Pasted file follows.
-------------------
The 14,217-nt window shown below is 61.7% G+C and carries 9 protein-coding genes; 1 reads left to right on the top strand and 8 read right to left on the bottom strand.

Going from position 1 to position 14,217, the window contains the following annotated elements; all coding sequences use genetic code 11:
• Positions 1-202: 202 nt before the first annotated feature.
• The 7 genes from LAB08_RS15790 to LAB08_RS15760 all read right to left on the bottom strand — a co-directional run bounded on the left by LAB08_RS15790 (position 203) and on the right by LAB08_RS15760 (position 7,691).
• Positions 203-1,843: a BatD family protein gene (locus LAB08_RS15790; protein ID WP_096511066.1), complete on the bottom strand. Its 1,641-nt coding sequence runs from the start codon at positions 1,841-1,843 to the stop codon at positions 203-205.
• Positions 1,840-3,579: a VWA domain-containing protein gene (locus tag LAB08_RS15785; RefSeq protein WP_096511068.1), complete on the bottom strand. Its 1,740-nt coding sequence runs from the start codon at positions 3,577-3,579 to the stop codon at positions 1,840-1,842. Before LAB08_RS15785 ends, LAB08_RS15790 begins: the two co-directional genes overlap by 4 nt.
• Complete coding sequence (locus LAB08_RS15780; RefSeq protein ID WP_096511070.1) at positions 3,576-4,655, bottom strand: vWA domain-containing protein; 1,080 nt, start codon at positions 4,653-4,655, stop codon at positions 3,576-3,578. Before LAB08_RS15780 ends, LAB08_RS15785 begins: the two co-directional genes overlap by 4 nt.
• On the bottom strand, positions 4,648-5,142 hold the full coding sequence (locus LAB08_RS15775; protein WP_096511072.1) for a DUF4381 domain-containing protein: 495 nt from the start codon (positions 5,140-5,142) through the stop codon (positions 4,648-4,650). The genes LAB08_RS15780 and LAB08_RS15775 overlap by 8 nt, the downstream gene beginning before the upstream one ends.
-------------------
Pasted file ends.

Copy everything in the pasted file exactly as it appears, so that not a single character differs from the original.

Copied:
The 14,217-nt window shown below is 61.7% G+C and carries 9 protein-coding genes; 1 reads left to right on the top strand and 8 read right to left on the bottom strand.

Going from position 1 to position 14,217, the window contains the following annotated elements; all coding sequences use genetic code 11:
• Positions 1-202: 202 nt before the first annotated feature.
• The 7 genes from LAB08_RS15790 to LAB08_RS15760 all read right to left on the bottom strand — a co-directional run bounded on the left by LAB08_RS15790 (position 203) and on the right by LAB08_RS15760 (position 7,691).
• Positions 203-1,843: a BatD family protein gene (locus LAB08_RS15790; protein ID WP_096511066.1), complete on the bottom strand. Its 1,641-nt coding sequence runs from the start codon at positions 1,841-1,843 to the stop codon at positions 203-205.
• Positions 1,840-3,579: a VWA domain-containing protein gene (locus tag LAB08_RS15785; RefSeq protein WP_096511068.1), complete on the bottom strand. Its 1,740-nt coding sequence runs from the start codon at positions 3,577-3,579 to the stop codon at positions 1,840-1,842. Before LAB08_RS15785 ends, LAB08_RS15790 begins: the two co-directional genes overlap by 4 nt.
• Complete coding sequence (locus LAB08_RS15780; RefSeq protein ID WP_096511070.1) at positions 3,576-4,655, bottom strand: vWA domain-containing protein; 1,080 nt, start codon at positions 4,653-4,655, stop codon at positions 3,576-3,578. Before LAB08_RS15780 ends, LAB08_RS15785 begins: the two co-directional genes overlap by 4 nt.
• On the bottom strand, positions 4,648-5,142 hold the full coding sequence (locus LAB08_RS15775; protein WP_096511072.1) for a DUF4381 domain-containing protein: 495 nt from the start codon (positions 5,140-5,142) through the stop codon (positions 4,648-4,650). The genes LAB08_RS15780 and LAB08_RS15775 overlap by 8 nt, the downstream gene beginning before the upstream one ends.